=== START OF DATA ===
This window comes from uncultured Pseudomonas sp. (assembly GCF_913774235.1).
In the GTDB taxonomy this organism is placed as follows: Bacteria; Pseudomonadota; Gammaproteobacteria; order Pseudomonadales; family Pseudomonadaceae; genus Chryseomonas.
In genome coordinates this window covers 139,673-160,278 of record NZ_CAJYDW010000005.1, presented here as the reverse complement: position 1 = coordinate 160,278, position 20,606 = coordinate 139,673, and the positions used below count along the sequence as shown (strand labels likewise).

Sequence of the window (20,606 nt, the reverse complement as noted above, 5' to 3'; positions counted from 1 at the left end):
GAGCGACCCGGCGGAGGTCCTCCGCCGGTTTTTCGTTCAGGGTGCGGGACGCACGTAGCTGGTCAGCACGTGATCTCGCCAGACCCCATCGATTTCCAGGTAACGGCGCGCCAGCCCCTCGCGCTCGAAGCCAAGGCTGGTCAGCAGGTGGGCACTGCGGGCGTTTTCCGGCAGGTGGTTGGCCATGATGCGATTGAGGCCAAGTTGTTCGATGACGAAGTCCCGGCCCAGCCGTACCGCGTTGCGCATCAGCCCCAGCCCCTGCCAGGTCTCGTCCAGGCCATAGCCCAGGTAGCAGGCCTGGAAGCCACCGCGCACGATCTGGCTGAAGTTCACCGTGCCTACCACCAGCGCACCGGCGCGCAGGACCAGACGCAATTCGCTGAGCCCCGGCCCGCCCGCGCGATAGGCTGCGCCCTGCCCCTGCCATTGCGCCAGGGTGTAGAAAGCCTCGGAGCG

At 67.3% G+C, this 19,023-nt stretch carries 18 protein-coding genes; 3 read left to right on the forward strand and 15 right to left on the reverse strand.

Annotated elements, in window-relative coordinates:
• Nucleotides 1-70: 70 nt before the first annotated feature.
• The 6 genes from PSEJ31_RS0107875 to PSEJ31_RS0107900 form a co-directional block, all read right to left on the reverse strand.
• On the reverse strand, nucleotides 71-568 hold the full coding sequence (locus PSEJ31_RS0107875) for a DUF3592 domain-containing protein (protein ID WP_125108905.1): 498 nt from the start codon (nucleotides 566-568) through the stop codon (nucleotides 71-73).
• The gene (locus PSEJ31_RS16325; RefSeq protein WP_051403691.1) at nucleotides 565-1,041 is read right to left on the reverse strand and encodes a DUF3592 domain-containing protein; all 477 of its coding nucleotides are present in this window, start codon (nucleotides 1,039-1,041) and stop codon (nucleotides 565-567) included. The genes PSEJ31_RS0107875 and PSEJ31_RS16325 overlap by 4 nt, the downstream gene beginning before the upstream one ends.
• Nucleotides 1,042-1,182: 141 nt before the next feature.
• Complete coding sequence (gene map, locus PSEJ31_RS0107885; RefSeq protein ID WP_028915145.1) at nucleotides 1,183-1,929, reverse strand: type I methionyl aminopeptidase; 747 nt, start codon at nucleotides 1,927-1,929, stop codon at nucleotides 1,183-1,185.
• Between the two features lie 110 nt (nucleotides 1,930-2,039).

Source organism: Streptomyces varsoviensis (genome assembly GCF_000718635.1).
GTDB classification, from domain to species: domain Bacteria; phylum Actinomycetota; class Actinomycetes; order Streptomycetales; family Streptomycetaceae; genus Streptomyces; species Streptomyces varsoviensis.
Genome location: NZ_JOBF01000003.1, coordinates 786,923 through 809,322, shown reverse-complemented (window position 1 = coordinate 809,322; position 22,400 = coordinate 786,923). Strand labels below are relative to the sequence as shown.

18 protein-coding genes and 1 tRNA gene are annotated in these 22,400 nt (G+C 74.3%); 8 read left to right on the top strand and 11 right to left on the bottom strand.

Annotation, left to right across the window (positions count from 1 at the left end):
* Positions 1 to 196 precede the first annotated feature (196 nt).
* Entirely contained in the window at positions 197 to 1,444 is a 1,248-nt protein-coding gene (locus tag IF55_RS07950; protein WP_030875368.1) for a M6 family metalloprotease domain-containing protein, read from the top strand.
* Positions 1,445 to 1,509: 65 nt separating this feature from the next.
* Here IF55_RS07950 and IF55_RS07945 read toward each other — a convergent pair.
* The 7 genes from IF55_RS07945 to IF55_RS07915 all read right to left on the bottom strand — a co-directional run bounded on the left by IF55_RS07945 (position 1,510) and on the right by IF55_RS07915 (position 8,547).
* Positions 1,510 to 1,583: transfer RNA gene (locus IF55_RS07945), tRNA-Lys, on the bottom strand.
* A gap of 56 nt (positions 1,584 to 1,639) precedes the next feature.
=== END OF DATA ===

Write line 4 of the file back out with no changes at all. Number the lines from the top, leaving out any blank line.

Sequence of the window (20,606 nt, the reverse complement as noted above, 5' to 3'; positions counted from 1 at the left end):